1 November 2006 Effects of vasodilation on intrinsic optical signals in the mammalian brain: a phantom study
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Using a broadband spectral technique, we recently showed [J. Biomed. Opt. 10, 064009 (2005)] that during visual stimulation of the cat brain there were not only changes in oxy- and deoxyhemoglobin levels, reminiscent of the optical blood oxygenation level dependence (BOLD) effect reported in humans, but also the apparent water content of the tissue and the optical scattering contribution decreased during stimulation. These relatively fast changes (in seconds) in water tissue content are difficult to explain in physiological terms. We developed a simple model to explain how local vasodilation, which occurs as a result of the stimulation, could cause this apparent change in water content. We show that in a phantom model we can obtain spectral effects similar to those observed in the cat brain such as the apparent decrease of the water spectral component without changing the water content of the bath in which the phantom measurements were performed. Furthermore, using the phantom model, we show that the relative apparent changes in the spectral components due to vasodilation during stimulation are roughly comparable in magnitude to the changes in tissue chromophores due to the optical equivalent of the BOLD effect reported in the literature.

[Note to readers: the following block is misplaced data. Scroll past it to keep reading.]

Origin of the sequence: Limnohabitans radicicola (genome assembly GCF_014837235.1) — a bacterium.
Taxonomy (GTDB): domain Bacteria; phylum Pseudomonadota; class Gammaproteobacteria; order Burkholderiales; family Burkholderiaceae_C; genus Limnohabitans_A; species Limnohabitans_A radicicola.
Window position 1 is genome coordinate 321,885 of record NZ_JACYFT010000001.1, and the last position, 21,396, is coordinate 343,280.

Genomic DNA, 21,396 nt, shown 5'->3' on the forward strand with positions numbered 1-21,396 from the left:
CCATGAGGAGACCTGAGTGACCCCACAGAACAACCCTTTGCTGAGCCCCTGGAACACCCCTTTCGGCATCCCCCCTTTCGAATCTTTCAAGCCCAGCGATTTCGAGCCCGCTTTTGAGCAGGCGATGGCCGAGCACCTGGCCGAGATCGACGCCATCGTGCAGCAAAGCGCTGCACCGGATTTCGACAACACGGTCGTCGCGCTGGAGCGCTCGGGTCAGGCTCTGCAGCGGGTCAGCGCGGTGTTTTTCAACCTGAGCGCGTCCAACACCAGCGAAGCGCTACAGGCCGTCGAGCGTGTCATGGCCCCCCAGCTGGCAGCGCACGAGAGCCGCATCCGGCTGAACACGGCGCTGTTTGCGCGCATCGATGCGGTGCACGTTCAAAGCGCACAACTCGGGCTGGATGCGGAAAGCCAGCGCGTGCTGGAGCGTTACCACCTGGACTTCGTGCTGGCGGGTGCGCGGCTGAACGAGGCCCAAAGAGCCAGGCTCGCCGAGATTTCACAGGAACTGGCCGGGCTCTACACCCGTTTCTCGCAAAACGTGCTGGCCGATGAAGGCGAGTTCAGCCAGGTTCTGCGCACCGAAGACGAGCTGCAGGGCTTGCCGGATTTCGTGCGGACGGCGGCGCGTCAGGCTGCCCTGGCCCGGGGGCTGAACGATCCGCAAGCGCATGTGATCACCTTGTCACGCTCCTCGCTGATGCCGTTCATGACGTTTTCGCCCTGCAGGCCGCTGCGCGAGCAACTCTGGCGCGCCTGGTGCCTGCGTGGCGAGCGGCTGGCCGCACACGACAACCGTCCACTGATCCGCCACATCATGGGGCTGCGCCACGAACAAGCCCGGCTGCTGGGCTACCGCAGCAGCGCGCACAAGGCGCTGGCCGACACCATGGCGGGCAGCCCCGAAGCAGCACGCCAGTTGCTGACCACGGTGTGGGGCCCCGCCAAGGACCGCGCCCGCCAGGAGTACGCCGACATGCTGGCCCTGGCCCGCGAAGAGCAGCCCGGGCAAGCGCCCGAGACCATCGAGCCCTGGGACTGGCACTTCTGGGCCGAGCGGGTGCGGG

© (2006) Society of Photo-Optical Instrumentation Engineers (SPIE)
Kandice Tanner, Kandice Tanner, Erin Beitel, Erin Beitel, Enrico D'Amico, Enrico D'Amico, William W. Mantulin, William W. Mantulin, Enrico Gratton, Enrico Gratton, "Effects of vasodilation on intrinsic optical signals in the mammalian brain: a phantom study," Journal of Biomedical Optics 11(6), 064020 (1 November 2006). https://doi.org/10.1117/1.2398920 . Submission:

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